Nine fracking-focused gas companies in Appalachia reported $504 million negative free cash flow in Q3 2020
In aggregate, capital spending was $1.8 billion in the quarter, a 34% year-on-year drop
Capital investments during the quarter were the lowest in at least six years
Hedging provided significant sources of cash
An IEEFA analysis reveals that nine shale-focused gas producers in Appalachia slashed their capital expenditures (capex) in the third quarter by more than one-third compared to the prior year.
Despite the cuts, the nine companies spent $504 million more on drilling and other capital projects during the quarter than they generated by selling oil and gas, with six companies reporting negative free cash flows.
These results follow a dismal decade for the Appalachian frackers, culminating in bankruptcies for two key players. Gulfport Energy filed for bankruptcy protection in November. Chesapeake Energy, which had filed for bankruptcy earlier in the year, is currently restructuring its $7 billion debt.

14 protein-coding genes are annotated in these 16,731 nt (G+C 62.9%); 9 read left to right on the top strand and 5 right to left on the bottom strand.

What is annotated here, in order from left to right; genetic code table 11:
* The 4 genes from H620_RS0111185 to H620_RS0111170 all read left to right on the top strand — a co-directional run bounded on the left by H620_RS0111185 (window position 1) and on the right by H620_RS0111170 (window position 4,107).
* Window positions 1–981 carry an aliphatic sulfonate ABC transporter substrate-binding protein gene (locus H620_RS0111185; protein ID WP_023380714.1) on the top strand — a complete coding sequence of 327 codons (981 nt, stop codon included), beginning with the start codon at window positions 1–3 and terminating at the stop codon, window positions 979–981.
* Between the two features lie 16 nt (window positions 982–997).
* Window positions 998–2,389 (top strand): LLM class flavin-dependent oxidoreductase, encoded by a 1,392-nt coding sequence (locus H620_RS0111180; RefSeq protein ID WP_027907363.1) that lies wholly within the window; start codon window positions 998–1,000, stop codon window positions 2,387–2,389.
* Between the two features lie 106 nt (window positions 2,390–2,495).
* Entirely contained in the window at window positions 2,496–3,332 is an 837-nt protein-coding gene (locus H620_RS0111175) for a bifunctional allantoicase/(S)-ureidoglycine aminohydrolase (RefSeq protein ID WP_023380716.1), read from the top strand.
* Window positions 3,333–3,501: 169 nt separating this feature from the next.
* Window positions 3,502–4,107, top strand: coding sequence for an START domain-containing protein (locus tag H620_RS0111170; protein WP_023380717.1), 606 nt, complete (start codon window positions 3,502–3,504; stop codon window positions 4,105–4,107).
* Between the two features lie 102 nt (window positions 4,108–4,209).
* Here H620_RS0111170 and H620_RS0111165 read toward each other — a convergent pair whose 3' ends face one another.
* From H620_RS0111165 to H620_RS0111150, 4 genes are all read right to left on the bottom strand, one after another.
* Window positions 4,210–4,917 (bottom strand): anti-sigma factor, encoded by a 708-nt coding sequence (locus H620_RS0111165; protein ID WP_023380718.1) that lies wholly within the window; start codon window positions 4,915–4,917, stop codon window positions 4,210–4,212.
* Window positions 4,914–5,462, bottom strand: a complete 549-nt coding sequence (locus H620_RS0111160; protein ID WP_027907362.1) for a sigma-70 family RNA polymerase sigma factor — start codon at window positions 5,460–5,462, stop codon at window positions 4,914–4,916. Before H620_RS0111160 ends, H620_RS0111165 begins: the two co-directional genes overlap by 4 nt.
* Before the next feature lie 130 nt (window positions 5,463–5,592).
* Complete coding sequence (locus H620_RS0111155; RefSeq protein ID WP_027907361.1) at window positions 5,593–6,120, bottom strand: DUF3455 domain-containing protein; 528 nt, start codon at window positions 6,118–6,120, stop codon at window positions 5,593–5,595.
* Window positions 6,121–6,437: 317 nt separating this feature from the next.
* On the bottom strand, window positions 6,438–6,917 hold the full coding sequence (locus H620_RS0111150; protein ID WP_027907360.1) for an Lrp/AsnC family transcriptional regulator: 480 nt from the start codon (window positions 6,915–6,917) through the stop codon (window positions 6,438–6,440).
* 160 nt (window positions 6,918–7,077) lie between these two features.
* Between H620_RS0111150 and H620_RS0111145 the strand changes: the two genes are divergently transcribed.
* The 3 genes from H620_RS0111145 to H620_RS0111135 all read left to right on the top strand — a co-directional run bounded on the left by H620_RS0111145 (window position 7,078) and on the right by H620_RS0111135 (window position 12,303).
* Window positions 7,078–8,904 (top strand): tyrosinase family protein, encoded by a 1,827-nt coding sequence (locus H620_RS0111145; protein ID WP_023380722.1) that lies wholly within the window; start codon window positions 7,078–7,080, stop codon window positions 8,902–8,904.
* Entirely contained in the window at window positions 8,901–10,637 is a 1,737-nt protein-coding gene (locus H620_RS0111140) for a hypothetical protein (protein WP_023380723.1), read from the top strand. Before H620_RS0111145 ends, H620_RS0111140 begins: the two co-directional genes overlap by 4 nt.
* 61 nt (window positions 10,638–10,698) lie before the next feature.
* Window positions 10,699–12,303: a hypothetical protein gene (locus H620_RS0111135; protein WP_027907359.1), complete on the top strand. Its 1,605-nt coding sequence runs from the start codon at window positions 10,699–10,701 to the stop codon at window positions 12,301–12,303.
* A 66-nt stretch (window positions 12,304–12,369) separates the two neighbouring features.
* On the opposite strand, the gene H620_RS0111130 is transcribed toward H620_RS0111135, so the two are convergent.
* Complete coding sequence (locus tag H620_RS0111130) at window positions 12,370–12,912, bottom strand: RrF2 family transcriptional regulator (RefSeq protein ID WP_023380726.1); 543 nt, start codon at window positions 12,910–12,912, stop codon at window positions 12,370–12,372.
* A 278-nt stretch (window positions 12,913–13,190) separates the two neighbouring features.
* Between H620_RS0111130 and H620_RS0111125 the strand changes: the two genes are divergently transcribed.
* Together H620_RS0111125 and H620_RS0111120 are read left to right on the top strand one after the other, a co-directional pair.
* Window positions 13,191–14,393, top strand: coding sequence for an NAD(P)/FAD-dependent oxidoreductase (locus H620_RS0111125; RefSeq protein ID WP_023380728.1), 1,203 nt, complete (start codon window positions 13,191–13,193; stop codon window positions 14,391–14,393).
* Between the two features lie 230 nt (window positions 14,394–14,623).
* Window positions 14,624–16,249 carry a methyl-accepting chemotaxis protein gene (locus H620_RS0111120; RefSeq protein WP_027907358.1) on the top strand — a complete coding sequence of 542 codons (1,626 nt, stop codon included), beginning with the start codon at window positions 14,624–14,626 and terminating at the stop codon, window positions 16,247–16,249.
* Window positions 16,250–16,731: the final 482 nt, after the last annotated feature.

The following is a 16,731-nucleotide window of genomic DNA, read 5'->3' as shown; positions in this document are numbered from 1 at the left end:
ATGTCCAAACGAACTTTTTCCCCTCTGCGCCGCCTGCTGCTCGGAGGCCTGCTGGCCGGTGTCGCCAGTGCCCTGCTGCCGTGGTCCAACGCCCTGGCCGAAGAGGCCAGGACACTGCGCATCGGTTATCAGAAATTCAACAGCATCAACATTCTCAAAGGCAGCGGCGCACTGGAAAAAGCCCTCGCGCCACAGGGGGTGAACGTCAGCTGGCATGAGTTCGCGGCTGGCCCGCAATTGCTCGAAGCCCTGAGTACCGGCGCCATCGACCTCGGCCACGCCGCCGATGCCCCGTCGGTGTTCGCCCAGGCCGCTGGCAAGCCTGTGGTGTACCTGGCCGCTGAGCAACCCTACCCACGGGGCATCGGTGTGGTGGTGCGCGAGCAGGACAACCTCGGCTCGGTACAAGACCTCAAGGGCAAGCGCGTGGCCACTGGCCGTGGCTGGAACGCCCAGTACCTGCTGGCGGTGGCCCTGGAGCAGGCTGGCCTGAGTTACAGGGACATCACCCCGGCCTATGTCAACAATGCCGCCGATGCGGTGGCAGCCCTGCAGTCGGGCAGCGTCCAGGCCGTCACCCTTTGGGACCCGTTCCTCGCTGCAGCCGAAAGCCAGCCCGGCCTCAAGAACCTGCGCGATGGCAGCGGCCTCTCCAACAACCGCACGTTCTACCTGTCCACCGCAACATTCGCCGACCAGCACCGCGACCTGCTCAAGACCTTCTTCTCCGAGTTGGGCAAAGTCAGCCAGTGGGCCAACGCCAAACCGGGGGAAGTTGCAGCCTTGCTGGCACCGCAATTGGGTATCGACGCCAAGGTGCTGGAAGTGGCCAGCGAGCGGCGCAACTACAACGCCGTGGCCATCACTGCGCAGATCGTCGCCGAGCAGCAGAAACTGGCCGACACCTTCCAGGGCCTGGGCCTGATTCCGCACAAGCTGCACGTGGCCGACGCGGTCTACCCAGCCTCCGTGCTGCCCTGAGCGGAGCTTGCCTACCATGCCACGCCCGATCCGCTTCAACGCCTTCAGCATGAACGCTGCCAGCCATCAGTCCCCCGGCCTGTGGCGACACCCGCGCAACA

All told, the nine companies in IEEFA’s sample made $1.8 billion in capital expenditures for the quarter—a 34% year-on-year drop, and the lowest quarterly total in more than six years.
Eight of the nine companies in the IEEFA sample slashed capital spending from the prior year’s level. Range Resources, for example, cut its quarterly capex to $72 million, down from $178 million in the third quarter of 2019.
Despite bullish statements from executives, EQT slashed its quarterly capex through the third quarter by more than 40% compared to the prior year. Only National Fuel increased its capital spending in the quarter, primarily as a result of acquiring Shell’s dry gas assets in July.